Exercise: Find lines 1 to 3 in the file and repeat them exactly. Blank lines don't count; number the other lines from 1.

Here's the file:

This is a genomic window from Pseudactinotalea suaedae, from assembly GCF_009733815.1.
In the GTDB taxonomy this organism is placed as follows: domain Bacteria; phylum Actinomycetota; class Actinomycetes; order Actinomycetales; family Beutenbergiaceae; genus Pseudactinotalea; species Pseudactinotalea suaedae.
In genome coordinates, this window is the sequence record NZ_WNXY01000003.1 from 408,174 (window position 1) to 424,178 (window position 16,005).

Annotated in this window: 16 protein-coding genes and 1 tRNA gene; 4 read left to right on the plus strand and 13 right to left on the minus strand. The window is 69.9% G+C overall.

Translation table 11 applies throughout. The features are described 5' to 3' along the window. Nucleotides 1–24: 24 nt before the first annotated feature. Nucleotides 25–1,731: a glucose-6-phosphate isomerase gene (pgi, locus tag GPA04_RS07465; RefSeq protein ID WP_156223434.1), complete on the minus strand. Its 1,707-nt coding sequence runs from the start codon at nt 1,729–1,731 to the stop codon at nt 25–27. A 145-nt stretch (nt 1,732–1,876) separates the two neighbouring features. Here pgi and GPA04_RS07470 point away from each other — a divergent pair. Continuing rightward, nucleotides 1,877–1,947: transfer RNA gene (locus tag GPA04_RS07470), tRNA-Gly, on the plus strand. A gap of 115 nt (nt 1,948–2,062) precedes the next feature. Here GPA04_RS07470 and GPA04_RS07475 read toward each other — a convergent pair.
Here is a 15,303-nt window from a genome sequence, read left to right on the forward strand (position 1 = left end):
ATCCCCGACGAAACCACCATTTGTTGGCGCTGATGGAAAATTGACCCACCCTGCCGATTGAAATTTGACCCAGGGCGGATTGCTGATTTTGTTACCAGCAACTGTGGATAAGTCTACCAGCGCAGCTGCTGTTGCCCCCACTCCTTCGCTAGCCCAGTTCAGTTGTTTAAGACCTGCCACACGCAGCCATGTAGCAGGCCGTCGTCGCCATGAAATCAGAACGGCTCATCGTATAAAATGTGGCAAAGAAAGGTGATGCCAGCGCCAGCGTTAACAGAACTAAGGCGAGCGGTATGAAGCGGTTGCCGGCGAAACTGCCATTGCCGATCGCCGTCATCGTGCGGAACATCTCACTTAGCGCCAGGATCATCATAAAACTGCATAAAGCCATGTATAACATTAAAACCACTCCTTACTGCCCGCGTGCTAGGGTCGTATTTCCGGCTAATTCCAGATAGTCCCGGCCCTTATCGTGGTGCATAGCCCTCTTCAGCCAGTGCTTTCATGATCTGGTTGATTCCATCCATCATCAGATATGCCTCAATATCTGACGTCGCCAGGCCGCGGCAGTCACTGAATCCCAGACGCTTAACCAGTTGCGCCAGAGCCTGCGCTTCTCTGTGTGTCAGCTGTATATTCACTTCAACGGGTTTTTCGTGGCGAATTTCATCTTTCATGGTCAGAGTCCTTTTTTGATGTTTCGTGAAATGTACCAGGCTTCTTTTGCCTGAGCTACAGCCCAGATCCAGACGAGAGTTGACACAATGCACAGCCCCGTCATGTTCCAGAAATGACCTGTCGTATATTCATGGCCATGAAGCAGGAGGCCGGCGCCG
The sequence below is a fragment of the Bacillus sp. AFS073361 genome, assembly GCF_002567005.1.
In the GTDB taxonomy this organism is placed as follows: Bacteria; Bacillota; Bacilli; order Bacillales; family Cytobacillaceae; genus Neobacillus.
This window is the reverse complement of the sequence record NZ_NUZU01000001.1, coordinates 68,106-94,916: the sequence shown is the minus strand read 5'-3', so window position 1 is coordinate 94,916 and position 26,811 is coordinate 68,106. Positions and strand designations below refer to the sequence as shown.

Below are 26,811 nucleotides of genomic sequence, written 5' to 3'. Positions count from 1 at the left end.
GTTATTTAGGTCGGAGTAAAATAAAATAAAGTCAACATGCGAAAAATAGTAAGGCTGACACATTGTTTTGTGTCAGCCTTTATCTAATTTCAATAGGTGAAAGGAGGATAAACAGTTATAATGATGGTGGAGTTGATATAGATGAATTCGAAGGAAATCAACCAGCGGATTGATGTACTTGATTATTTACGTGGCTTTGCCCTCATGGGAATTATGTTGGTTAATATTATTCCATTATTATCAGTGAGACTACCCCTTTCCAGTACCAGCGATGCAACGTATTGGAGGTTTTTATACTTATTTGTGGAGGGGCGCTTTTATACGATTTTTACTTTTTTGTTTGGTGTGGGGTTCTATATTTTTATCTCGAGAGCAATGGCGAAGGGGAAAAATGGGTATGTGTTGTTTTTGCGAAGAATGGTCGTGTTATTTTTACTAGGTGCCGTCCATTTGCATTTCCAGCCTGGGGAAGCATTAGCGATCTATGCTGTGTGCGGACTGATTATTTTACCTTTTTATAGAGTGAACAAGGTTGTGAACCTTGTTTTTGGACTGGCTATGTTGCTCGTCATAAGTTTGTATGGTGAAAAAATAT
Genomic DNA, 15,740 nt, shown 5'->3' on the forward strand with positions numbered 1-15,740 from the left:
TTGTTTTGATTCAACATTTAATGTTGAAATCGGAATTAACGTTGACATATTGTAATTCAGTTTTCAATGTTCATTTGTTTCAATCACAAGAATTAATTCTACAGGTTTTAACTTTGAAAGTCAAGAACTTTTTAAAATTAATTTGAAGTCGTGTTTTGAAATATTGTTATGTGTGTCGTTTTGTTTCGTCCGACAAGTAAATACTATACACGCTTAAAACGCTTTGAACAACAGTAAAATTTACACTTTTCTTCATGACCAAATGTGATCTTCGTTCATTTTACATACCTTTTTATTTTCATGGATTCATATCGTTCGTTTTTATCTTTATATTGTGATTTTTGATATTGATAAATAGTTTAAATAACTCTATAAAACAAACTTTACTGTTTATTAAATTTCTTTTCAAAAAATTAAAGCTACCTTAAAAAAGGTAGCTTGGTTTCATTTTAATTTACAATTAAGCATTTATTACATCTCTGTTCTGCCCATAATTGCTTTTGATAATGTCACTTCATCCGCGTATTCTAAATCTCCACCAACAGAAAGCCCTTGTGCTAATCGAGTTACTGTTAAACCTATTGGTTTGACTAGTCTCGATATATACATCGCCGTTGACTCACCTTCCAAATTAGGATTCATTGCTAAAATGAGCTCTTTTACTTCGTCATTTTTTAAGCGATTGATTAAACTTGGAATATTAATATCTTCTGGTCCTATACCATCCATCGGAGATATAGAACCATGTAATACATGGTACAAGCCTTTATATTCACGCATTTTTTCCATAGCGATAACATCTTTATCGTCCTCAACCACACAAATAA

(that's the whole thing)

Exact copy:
This is a genomic window from Pseudactinotalea suaedae, from assembly GCF_009733815.1.
In the GTDB taxonomy this organism is placed as follows: domain Bacteria; phylum Actinomycetota; class Actinomycetes; order Actinomycetales; family Beutenbergiaceae; genus Pseudactinotalea; species Pseudactinotalea suaedae.
In genome coordinates, this window is the sequence record NZ_WNXY01000003.1 from 408,174 (window position 1) to 424,178 (window position 16,005).